** more than 200,000 inhabitants

When comparing districts, purchasing power levels in the city center areas of metropolitan regions are frequently lower than expected. This is due to the fact that many students with low income in large university cities over-balance high purchasing power inhabitants in the same areas. For example, the city state of Hamburg is Germany's second most populated district and exceeds all other federal states in terms of per-capita purchasing power. But significant variations in purchasing power are apparent at the more granular district level. Hamburg is ranked just eighth among urban districts with more than 200,000 inhabitants, and just 52 among Germany’s urban and rural districts.

Substantial regional differences often exist side by side: Among Germany's urban districts, the urban district of Berlin is ranked 26, with a purchasing power index of 91.4. The neighboring urban district of Potsdam falls outside the ranking of Germany’s large urban districts with 164,000 inhabitants, but has a purchasing power index of 98.6, which is around the national average. The neighboring rural district of Potsdam-Mittelmark places even higher with a purchasing power index of 100.6, which makes it the district with highest purchasing power in Germany’s eastern federal states.

About the study

GfK Purchasing Power is defined as the sum of the net income of the population, as measured at the place of residence. These purchasing power figures take into account income related to self- and non-self-employment as well as capital gains and government subsidies, such as unemployment assistance, child benefit and pension contributions. Expenditures related to living expenses, insurance, rent and associated costs such as utilities (gas and/or electricity), clothing and savings plans have to be covered by this sum. As a result, a nominal increase in purchasing power does not mean that each individual has more actual money at his or her disposal if rising costs for the above-mentioned expenditures exceed the purchasing power increase. Also important to note is the fact that the purchasing power of a given region reflects an average value among the inhabitants living there rather than the purchasing power of specific individuals, households or the associated income distribution and gap between "rich" and "poor".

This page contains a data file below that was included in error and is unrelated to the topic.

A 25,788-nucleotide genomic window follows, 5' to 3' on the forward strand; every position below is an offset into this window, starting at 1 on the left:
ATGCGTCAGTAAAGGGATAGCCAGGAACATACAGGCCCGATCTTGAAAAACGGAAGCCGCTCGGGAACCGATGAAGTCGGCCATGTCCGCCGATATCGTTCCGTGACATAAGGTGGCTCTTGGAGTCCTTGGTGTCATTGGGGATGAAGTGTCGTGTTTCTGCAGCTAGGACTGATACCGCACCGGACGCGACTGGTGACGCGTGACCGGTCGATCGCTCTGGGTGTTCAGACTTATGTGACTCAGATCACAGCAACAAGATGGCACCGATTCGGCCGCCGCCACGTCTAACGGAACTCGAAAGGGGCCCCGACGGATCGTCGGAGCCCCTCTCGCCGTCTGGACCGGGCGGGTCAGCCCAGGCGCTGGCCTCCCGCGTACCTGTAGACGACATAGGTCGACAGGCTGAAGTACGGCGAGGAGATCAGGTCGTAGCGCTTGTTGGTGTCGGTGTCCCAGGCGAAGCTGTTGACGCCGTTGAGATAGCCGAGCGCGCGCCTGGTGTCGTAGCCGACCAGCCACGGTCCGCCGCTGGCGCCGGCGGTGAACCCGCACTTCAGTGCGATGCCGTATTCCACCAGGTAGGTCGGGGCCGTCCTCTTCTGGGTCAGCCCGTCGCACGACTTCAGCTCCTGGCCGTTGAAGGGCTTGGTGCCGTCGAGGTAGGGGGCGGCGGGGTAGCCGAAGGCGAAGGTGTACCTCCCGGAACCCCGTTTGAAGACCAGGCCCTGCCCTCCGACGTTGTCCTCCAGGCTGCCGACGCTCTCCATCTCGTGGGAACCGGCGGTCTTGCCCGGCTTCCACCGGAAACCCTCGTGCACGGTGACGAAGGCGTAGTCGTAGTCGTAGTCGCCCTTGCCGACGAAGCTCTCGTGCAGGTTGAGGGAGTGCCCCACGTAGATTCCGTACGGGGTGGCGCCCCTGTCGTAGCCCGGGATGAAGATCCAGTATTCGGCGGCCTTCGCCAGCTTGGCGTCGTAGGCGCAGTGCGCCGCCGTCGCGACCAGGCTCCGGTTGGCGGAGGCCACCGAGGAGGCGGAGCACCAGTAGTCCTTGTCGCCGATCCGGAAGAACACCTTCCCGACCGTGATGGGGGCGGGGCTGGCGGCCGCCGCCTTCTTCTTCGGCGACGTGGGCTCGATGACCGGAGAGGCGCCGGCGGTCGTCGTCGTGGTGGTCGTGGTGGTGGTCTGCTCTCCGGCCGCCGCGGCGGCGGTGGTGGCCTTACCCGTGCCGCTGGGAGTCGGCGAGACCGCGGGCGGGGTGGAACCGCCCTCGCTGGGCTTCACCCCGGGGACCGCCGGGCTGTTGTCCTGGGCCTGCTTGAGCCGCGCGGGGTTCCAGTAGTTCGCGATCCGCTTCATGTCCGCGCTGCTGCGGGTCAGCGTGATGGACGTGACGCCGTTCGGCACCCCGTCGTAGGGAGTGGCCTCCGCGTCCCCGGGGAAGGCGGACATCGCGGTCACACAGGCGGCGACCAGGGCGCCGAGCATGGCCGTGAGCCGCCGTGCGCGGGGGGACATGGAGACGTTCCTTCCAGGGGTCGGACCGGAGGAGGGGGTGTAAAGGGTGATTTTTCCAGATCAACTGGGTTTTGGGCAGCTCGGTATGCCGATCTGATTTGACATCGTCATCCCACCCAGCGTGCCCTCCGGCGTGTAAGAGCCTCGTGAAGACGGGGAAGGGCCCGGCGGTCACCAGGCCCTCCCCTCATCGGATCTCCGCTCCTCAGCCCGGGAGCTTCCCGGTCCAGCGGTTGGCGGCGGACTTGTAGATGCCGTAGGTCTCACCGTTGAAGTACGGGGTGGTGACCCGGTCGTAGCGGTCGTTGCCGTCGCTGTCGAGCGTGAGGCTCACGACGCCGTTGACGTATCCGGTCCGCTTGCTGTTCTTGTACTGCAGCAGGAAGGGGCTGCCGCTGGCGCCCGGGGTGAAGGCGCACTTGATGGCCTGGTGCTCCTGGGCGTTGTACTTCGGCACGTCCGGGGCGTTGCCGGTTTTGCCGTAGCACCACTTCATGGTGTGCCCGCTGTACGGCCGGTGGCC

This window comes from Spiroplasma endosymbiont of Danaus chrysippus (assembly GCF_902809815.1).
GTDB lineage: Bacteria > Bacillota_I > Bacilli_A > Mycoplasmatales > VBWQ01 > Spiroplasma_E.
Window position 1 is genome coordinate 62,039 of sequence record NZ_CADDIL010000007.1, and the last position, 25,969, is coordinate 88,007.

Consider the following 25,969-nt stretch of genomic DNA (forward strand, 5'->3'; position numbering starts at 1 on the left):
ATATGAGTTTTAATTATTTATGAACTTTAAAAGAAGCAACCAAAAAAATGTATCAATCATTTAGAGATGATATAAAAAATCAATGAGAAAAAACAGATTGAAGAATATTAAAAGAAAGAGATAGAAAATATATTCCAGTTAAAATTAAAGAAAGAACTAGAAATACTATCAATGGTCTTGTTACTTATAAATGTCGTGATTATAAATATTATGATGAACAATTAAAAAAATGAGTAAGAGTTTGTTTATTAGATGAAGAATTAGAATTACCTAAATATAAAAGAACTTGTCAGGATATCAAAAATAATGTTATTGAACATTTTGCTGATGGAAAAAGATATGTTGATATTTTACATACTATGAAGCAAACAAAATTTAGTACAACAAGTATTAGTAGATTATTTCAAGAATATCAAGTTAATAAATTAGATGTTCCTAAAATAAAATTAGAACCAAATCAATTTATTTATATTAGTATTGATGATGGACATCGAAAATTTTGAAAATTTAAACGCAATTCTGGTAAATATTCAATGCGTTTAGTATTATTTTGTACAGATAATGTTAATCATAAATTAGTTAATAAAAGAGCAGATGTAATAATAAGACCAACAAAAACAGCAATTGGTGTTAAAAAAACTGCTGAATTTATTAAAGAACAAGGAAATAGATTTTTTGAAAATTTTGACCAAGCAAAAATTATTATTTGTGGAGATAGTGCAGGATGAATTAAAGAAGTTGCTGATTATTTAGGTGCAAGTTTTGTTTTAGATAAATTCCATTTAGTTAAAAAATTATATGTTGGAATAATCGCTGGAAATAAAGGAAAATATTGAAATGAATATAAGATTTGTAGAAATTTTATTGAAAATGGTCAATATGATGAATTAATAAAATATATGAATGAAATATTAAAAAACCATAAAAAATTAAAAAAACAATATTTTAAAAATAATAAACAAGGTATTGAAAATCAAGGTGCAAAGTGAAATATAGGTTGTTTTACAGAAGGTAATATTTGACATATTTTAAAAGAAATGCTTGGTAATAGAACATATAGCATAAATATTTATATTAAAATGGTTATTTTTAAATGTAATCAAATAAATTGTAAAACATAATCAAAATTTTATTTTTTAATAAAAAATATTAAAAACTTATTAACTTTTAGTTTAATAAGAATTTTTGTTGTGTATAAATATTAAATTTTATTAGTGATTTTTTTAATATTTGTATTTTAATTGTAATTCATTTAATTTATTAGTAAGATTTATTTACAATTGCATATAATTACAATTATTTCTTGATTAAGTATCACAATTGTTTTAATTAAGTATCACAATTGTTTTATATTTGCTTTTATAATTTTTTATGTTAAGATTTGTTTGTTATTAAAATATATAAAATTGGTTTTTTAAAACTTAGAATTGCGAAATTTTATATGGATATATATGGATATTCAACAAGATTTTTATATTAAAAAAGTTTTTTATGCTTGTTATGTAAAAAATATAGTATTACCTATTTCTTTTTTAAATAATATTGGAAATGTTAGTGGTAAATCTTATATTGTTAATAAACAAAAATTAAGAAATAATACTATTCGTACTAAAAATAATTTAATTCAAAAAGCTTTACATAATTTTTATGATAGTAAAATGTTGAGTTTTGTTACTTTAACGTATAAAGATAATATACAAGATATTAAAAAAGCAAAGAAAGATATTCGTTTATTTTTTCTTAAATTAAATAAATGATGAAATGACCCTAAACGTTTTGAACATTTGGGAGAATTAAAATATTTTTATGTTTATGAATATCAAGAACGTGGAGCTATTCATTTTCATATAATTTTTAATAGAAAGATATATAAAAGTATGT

Calculations are carried out on the basis of reported income and earnings, statistics on state taxes and deductions as well as economic forecasts provided by leading economic institutes. GfK releases the purchasing power prognosis for the new year in January. As of that time, GfK purchasing power data is available for all of Germany's urban and rural districts, municipalities and postcodes. The purchasing power data for street segments is updated in the second half of the year.

Applications of purchasing power

The regional GfK purchasing power data serves as an important planning basis for sales and marketing endeavors among companies from a diverse range of branches. These applications require a realistic depiction of the regional distribution of purchasing power. The focus of the study is consequently not on tracking data trends over the years, but rather on providing a prognosis that reflects this regional distribution. It is therefore not advisable to compare current figures with data from previous years.

Additional information on GfK's regional market data can be found at

Print-quality illustrations can be found here.

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About GfK

GfK is the trusted source of relevant market and consumer information that enables its clients to make smarter decisions. More than 13,000 market research experts combine their passion with GfK’s long-standing data science experience. This allows GfK to deliver vital global insights matched with local market intelligence from more than 100 countries. By using innovative technologies and data sciences, GfK turns big data into smart data, enabling its clients to improve their competitive edge and enrich consumer’s experiences and choices.

Additional information can be found at www.gfk.com.
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GfK GeoMarketing GmbH
Public Relations
Cornelia Lichtner
Werner-von-Siemens-Str. 9
Gebäude 6508
76646 Bruchsal; Germany
T+49 7251 9295 270